Will residents ever get the true costs of fighting to keep ‘Your Waverley’s’ Local Plan?

At an  Overview & Scrutiny Meeting this week the little matter of how much it has cost to fight appeals came up for debate.

Among the long list of appeals –  78 in 2018/19 – came  one for £107,367 to date on the court challenges to its Local Plan Part 1. ( This figure from a Freedom of Information request made by residents did not include all the costs) – perhaps one day, we will get the TRUE figure. Ah, well we can all dream can’t we?
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Those Court Challenges came from:  Protect Our Waverley – a bunch of has beens, who have never been protecting ‘Our Waverley, only their own Dunsfold back yards,  and The Campaign for The Protection of England, who say one thing nationally and do another locally!
Nationally it wants brownfield sites developed first – locally it doesn’t!
This week the committee heard that CPRE had paid over its £20,000 costs awarded by the Court of Appeal to Waverley. Which had slightly, only ever-so slightly,  lightened the heavy load of costs borne by the borough’s beleaguered council tax payers.
However, the £30,000, which the Protect Our Waverley’s Band of Brothers & Sisters has to stump up – has not yet been forthcoming. Wonder why? Surely there is enough in its coffers, over £250,000 ably collected by former Alfold Parish Clerk Beverley Weddell on POW’s behalf.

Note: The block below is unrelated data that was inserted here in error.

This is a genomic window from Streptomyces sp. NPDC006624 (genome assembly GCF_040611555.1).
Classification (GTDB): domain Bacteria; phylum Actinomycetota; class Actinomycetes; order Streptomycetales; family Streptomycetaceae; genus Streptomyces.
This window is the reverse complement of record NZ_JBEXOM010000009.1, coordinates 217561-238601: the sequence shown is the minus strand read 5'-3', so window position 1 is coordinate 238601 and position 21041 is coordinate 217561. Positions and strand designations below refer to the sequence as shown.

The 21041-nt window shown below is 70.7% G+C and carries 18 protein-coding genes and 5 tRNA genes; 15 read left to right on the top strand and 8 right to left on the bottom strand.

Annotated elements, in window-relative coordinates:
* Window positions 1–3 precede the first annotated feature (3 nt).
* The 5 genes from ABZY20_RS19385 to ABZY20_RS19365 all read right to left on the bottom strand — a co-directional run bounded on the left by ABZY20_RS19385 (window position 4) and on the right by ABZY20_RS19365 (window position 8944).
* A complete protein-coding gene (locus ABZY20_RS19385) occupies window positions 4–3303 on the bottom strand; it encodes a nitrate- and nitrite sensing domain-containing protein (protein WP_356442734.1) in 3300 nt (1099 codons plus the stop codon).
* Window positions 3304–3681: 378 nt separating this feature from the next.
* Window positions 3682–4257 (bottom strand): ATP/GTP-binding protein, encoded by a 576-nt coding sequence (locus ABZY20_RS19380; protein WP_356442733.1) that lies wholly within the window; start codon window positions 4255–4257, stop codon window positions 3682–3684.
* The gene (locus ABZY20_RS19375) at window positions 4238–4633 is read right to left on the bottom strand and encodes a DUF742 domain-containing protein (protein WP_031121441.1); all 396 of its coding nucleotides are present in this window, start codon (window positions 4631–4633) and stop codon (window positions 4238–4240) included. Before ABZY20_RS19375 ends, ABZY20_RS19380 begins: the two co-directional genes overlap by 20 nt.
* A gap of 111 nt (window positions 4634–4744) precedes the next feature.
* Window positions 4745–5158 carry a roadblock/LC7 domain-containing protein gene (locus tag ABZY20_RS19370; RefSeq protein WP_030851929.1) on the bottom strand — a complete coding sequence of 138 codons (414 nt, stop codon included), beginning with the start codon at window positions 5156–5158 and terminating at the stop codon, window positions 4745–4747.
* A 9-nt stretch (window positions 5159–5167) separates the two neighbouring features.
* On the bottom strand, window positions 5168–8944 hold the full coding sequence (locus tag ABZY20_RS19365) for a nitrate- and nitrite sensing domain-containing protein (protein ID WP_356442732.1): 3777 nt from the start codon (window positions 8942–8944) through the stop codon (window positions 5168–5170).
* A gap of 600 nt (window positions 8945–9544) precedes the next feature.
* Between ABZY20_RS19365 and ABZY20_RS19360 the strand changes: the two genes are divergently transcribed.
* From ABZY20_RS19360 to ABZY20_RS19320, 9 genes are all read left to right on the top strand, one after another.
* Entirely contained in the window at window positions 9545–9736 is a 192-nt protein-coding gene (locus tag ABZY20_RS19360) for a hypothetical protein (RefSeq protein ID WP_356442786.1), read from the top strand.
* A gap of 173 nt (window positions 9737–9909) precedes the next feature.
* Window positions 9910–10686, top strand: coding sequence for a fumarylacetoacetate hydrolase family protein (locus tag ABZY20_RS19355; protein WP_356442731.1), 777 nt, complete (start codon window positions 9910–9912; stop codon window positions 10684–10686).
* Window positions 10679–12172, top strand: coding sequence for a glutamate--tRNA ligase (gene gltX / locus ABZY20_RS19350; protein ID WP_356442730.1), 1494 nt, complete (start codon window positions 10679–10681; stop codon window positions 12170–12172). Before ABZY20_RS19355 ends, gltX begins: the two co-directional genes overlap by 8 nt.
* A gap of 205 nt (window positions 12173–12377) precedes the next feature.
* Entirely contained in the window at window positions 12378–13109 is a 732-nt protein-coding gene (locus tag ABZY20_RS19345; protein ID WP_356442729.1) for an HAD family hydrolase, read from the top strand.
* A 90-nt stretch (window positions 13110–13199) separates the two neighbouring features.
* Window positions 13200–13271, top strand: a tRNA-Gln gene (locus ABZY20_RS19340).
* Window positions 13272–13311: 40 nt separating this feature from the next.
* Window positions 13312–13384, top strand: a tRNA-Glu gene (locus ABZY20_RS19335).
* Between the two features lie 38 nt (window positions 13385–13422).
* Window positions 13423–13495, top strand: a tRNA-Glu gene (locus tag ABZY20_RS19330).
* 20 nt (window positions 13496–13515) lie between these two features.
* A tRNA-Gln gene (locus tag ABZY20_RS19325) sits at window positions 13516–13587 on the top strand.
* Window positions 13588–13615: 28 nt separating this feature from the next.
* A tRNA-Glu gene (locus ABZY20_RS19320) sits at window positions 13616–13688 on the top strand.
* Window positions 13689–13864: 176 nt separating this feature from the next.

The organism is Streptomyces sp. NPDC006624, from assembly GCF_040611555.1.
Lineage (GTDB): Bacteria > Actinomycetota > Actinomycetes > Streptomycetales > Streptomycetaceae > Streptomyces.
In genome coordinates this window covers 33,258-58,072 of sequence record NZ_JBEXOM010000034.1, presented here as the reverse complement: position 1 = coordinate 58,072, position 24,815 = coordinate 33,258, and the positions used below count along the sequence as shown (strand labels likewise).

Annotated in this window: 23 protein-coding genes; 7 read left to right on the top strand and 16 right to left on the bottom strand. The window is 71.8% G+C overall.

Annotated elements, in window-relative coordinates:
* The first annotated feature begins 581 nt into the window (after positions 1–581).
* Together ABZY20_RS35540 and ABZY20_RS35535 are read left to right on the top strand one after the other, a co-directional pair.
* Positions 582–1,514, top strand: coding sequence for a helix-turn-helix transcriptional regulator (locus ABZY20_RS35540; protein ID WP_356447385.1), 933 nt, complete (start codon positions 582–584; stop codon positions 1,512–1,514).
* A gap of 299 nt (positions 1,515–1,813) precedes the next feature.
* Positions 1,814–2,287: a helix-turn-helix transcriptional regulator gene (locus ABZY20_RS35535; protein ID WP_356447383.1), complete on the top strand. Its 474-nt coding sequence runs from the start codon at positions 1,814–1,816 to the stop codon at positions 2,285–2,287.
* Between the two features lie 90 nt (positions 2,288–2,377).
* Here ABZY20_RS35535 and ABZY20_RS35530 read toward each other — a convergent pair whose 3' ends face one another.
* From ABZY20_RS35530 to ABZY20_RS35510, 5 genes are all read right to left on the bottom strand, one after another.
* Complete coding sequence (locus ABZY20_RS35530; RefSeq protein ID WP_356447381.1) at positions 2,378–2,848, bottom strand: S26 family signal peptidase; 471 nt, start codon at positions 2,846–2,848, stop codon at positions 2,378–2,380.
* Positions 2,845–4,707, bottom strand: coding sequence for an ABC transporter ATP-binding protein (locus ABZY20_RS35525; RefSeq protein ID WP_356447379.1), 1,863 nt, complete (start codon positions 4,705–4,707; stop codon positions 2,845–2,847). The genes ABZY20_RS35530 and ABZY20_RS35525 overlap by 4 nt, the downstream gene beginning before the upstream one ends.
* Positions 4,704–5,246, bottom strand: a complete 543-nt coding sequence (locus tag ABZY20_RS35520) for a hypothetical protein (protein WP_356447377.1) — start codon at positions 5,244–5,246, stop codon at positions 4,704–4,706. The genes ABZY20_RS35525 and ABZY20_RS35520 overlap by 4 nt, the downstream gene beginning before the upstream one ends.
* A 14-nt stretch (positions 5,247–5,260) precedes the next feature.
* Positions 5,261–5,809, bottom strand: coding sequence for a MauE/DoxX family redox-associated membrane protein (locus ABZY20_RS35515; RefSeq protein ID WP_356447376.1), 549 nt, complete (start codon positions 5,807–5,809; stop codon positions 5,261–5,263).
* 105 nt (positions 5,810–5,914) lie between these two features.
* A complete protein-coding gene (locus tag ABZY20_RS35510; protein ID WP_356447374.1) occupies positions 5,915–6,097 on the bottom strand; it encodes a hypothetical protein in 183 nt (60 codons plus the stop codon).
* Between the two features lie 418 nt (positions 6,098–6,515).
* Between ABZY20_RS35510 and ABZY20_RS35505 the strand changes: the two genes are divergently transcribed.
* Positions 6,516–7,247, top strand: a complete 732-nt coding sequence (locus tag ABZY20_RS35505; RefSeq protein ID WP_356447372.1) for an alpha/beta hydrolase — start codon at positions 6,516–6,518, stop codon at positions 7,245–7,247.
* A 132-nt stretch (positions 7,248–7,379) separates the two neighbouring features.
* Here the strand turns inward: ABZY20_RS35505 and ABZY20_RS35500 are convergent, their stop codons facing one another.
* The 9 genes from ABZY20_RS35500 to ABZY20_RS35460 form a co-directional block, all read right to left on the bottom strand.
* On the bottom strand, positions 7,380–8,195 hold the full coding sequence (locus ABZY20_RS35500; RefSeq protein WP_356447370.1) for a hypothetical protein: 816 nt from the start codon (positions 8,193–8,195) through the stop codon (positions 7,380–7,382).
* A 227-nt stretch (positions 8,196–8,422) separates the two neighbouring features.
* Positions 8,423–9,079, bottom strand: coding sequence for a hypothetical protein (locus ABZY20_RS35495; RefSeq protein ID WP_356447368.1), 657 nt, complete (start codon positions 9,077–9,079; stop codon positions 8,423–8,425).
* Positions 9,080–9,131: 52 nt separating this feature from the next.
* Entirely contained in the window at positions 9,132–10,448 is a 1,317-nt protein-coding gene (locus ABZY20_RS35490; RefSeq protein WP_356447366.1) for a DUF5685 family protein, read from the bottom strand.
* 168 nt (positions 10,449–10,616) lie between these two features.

Perhaps now that she has left the council and is working for the Guildford Conservative Association she is helping them fill their coffers instead of POW’s and money is a bit tight?

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The new chief of planning Zac Ellwood, who has just hopped over the border from Guildford, told councillors, that Councillor Jerry Hyman, was quite right in his assertion that the figures quoted for appeals generally, were not the complete picture.
The costs quoted were only for legal counsel and expert witnesses – and did not include other costs such as officers’ time.
He says he is planning a more “robust” planning system in future to avoid as many appeals as possible and signalled possible changes in the council’s committee structure, and more “robust” decision-making.
So watch out – there’s an Ellwood about!

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